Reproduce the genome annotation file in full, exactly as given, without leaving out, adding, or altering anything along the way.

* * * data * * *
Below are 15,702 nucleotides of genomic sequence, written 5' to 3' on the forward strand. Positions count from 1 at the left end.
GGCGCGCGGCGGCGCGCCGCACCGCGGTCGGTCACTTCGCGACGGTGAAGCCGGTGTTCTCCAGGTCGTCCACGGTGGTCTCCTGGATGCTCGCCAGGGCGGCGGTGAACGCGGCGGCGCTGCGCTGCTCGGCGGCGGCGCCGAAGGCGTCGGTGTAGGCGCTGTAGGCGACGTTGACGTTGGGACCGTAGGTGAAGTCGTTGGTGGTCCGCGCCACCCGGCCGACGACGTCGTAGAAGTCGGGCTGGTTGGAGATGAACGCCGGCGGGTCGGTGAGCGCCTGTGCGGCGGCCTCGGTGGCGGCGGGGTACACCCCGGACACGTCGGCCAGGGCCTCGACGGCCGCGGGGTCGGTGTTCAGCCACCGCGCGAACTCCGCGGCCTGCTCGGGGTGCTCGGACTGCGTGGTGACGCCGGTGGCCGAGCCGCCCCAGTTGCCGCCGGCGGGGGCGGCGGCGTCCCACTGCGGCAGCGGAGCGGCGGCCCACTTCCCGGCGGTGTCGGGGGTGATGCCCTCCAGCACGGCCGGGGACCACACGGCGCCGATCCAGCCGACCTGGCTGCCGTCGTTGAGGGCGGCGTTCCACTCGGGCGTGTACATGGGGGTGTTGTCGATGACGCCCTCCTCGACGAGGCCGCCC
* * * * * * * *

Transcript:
Below are 15,702 nucleotides of genomic sequence, written 5' to 3' on the forward strand. Positions count from 1 at the left end.
GGCGCGCGGCGGCGCGCCGCACCGCGGTCGGTCACTTCGCGACGGTGAAGCCGGTGTTCTCCAGGTCGTCCACGGTGGTCTCCTGGATGCTCGCCAGGGCGGCGGTGAACGCGGCGGCGCTGCGCTGCTCGGCGGCGGCGCCGAAGGCGTCGGTGTAGGCGCTGTAGGCGACGTTGACGTTGGGACCGTAGGTGAAGTCGTTGGTGGTCCGCGCCACCCGGCCGACGACGTCGTAGAAGTCGGGCTGGTTGGAGATGAACGCCGGCGGGTCGGTGAGCGCCTGTGCGGCGGCCTCGGTGGCGGCGGGGTACACCCCGGACACGTCGGCCAGGGCCTCGACGGCCGCGGGGTCGGTGTTCAGCCACCGCGCGAACTCCGCGGCCTGCTCGGGGTGCTCGGACTGCGTGGTGACGCCGGTGGCCGAGCCGCCCCAGTTGCCGCCGGCGGGGGCGGCGGCGTCCCACTGCGGCAGCGGAGCGGCGGCCCACTTCCCGGCGGTGTCGGGGGTGATGCCCTCCAGCACGGCCGGGGACCACACGGCGCCGATCCAGCCGACCTGGCTGCCGTCGTTGAGGGCGGCGTTCCACTCGGGCGTGTACATGGGGGTGTTGTCGATGACGCCCTCCTCGACGAGGCCGCCC